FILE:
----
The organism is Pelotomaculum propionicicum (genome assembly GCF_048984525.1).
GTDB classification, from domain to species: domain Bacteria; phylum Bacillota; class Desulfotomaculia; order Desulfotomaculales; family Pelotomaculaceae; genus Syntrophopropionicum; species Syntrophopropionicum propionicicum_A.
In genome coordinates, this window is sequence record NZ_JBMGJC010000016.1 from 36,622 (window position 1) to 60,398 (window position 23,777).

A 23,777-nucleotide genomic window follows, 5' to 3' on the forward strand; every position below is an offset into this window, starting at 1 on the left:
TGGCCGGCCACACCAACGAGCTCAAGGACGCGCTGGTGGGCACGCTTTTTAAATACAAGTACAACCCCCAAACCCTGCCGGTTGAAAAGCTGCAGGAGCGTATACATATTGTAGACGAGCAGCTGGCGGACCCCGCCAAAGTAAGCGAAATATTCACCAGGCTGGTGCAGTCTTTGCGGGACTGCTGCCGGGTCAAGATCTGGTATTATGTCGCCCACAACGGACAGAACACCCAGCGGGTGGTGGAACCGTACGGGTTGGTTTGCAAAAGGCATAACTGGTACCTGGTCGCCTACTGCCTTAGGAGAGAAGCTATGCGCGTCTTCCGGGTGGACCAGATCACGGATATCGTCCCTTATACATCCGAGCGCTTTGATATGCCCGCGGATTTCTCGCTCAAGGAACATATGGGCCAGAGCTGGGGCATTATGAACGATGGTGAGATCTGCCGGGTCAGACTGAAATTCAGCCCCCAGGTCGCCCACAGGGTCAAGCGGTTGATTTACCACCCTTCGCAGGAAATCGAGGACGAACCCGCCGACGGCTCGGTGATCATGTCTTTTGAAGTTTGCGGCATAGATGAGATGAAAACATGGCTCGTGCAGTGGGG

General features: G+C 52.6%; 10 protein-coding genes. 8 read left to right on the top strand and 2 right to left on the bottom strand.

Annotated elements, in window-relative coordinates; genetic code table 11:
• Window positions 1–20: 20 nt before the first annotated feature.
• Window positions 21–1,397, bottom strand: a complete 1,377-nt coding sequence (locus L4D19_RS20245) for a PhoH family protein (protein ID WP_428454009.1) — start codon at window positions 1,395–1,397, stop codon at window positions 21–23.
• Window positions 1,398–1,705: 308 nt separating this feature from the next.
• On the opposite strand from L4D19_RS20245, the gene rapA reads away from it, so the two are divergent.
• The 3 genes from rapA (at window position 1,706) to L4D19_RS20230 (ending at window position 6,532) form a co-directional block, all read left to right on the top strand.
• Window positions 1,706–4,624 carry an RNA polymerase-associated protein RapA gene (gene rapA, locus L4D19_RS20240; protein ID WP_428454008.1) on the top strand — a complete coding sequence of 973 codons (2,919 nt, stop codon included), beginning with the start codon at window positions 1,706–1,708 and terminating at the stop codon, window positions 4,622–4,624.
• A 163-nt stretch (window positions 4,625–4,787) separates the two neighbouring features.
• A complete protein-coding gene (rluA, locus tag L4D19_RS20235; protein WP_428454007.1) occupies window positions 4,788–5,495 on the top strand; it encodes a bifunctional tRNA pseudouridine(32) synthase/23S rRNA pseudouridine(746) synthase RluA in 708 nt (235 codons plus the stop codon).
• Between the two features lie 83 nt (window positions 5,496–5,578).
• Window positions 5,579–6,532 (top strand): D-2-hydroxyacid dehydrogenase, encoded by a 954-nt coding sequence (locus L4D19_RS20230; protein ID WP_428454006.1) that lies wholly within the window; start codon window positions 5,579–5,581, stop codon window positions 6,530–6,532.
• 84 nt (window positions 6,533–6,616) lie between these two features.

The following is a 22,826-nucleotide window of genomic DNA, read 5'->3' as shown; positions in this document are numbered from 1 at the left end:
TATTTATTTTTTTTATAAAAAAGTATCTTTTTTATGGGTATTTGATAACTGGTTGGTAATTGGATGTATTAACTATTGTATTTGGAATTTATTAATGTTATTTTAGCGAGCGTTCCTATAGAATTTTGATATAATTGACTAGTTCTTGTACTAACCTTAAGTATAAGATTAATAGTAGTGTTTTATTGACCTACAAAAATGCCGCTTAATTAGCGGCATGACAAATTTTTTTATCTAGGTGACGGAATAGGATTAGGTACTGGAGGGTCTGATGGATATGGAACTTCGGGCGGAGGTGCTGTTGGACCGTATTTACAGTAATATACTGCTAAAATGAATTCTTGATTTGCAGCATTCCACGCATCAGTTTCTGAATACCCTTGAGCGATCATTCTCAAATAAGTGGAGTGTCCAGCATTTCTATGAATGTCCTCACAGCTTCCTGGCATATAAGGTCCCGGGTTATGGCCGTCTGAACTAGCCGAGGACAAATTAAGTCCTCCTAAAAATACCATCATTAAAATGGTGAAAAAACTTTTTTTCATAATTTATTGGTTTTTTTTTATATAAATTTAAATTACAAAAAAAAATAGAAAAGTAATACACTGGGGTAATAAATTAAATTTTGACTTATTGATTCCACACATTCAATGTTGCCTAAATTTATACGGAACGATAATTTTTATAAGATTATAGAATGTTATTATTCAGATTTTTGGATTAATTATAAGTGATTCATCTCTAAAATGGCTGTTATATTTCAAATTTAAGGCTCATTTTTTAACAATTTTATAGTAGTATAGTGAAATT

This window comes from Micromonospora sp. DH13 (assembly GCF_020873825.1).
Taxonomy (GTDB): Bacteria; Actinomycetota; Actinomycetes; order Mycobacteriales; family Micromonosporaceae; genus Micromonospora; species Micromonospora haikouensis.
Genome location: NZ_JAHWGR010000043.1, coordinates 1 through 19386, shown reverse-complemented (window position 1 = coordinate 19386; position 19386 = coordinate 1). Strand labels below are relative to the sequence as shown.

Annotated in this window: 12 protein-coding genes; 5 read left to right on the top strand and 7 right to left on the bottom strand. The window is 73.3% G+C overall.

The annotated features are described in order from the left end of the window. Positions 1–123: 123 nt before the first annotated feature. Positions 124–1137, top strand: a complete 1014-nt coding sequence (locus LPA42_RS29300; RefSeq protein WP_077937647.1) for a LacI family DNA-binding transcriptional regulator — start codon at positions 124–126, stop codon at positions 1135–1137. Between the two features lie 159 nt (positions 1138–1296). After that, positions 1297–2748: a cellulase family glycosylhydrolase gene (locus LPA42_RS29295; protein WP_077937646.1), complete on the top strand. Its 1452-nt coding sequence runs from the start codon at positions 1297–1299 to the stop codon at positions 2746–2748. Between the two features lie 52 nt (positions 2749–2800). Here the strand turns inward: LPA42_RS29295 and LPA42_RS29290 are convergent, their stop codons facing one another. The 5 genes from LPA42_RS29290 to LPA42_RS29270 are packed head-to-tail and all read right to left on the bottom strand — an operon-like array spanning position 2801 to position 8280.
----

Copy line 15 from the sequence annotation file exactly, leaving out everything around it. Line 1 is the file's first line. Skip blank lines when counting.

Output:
• A complete protein-coding gene (rluA, locus tag L4D19_RS20235; protein WP_428454007.1) occupies window positions 4,788–5,495 on the top strand; it encodes a bifunctional tRNA pseudouridine(32) synthase/23S rRNA pseudouridine(746) synthase RluA in 708 nt (235 codons plus the stop codon).